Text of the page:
North Dalmatia: The land of dry-stone walls

North Dalmatia: The land of dry-stone walls

Efforts of many generations put into producing precious drops of wine

One of the most recognisable vineyard-covered landscapes that you will see while sailing the Adriatic is certainly the grid formed by dry-stone walls enclosing the vines of the Babić grape variety near the town of Primošten. This image has circled the globe, attesting to the effort of many generations that went into producing precious drops of wine in this part of Croatia.

In addition to the beautiful visual experience, you can also taste the rich wine offer of the Primošten area by docking in the safe ports and coves of its indented coastline. Make sure you try the unique-tasting local varieties Babić and Debit, grown on the sun-bathed slopes.


Routes that lead to Primošten usually face north. To reach the town of Skradin, one of the Adriatic’s hidden gems, you have to go deeper inland, by sailing along the Channel of St Anthony and the fascinating city of Šibenik. Take our word for it, each mile you cover will be worth it, because the beauty of Skradin lies in its oenological and gastronomical specificities.

Restoran Visovac Skradin / TZ Skradin

Even Anthony Bourdain was surprised with what he saw, revealing to the entire world the best-kept secret of this historical place. One of its more open secrets is definitely the Skradin risotto, a delicacy whose preparation is a marathon affair that takes hours of slow cooking, and only the most patient cooks live to tell the tale.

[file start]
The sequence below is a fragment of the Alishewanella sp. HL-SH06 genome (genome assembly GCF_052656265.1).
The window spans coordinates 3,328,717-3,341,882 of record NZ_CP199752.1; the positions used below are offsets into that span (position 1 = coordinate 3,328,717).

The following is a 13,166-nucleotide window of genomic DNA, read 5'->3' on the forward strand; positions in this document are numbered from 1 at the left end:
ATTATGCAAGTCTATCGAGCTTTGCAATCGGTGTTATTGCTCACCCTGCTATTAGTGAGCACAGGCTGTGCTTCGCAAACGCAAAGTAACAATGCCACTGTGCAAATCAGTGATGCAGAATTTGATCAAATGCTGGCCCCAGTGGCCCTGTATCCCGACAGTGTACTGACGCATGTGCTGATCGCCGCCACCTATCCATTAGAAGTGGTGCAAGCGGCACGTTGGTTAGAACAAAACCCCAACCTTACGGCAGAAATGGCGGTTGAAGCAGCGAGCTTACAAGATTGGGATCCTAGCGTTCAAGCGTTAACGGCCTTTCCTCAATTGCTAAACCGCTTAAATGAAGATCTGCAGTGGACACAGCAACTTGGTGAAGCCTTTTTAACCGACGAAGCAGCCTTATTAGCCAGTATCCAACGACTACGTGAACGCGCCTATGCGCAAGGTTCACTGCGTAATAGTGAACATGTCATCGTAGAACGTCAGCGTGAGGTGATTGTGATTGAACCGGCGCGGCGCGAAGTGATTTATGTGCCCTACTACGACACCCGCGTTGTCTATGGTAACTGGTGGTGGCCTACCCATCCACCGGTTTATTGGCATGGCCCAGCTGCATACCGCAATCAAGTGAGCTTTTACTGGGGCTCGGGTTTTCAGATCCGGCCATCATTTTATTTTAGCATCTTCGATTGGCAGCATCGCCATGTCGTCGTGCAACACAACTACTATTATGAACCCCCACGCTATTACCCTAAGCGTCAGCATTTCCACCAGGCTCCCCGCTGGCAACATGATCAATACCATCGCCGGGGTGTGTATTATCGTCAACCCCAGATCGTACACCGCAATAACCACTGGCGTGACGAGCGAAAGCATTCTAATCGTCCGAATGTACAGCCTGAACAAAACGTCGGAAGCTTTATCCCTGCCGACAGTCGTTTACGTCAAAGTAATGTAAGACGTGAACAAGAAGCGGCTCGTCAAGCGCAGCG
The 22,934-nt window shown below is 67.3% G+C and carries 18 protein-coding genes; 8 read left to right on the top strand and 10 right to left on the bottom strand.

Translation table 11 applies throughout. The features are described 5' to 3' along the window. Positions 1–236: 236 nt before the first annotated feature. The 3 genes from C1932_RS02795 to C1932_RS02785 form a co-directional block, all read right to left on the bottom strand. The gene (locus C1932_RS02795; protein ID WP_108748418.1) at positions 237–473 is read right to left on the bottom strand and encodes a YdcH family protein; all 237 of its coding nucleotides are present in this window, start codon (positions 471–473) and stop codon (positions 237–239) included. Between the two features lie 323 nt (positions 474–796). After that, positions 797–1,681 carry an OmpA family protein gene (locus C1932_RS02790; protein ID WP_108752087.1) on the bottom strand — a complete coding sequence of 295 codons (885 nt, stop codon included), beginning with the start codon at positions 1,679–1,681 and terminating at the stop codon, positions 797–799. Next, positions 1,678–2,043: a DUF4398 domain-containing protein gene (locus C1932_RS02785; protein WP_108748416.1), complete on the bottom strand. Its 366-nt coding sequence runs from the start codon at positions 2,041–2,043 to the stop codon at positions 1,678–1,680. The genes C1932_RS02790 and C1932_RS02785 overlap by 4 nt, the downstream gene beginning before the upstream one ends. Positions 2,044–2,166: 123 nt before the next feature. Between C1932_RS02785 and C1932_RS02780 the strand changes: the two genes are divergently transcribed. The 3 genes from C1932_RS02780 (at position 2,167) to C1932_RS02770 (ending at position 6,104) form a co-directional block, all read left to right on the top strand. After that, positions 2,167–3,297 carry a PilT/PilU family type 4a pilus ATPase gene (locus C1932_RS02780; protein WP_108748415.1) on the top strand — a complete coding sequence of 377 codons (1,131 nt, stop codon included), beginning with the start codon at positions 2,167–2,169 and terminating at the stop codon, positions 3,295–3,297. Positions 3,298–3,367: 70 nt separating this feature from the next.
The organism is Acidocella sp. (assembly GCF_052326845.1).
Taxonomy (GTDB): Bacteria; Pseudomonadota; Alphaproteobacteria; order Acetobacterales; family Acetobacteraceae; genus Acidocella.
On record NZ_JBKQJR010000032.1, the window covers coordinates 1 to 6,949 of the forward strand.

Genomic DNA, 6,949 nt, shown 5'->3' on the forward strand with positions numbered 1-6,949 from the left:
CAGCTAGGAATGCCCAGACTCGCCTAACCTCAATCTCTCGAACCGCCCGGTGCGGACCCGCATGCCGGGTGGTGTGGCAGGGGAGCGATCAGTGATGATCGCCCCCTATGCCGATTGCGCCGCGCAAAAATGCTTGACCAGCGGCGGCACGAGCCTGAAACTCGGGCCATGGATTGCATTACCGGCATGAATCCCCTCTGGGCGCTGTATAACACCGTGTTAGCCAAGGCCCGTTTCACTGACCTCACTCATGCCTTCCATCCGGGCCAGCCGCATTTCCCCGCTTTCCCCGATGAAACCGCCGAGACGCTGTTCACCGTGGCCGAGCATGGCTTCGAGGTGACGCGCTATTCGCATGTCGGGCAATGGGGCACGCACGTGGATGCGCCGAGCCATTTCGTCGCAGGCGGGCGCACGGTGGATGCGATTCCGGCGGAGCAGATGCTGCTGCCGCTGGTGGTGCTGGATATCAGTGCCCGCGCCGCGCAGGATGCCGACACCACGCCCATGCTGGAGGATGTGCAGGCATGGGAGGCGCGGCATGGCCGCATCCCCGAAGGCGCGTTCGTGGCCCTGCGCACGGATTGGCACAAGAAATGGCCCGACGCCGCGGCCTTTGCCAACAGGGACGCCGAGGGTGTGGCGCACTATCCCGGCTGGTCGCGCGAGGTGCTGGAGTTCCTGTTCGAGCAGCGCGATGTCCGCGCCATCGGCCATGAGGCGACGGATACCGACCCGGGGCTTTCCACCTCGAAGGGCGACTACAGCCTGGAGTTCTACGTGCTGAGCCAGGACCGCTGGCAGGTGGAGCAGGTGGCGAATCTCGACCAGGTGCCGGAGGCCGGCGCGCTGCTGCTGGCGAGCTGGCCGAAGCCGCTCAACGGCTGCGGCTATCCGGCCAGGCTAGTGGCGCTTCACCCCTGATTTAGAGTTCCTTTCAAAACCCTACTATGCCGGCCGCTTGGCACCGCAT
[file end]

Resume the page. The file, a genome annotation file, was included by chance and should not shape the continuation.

Naturally, the best way to do so is with a little help from local wines, something which even the famous chef and travel writer happily embraced. The dazzling, high-quality wine, refined to perfection in nearby vineyards and wine cellars, is the best companion for any gastronomy marathon that also includes local cheeses and world-renowned prosciutto.


Although winemakers in the area proudly grow traditional varieties of Plavina and Lasina, this is still the domain of the strong red Babić and white Debit varieties. The latter were once not as popular, but nowadays represent the perfect basis for experimentation and creativity, such as maceration and ageing in oak barrels. 

Ivo Biočina

It seems the experiment was a success, as these wines have been accepted by many restaurants around the world that included them on their wine lists.

Ivo Biočina

Take your time in Skradin, because you’ll find traces of vine cultivation in the area that date back to ancient times. Combine your sailing trip with a visit to the Krka National Park and its magnificent waterfalls.

On your way back, you’ll notice that the old vineyards are experiencing a rebirth with new groves in the vast labyrinth of stone parapets in the village of Srima.


Further north, you will reach the city of Zadar. It has no indigenous grape varieties, but does have a first-rate wine production, as there are excellent new groves and wine cellars in its vicinity. Therefore, we recommend tasting some of the Zadar wine labels in the restaurants in the area. These are some of the best varieties in Croatia, which is evidenced by the fact that some of these can now be found on other continents as well.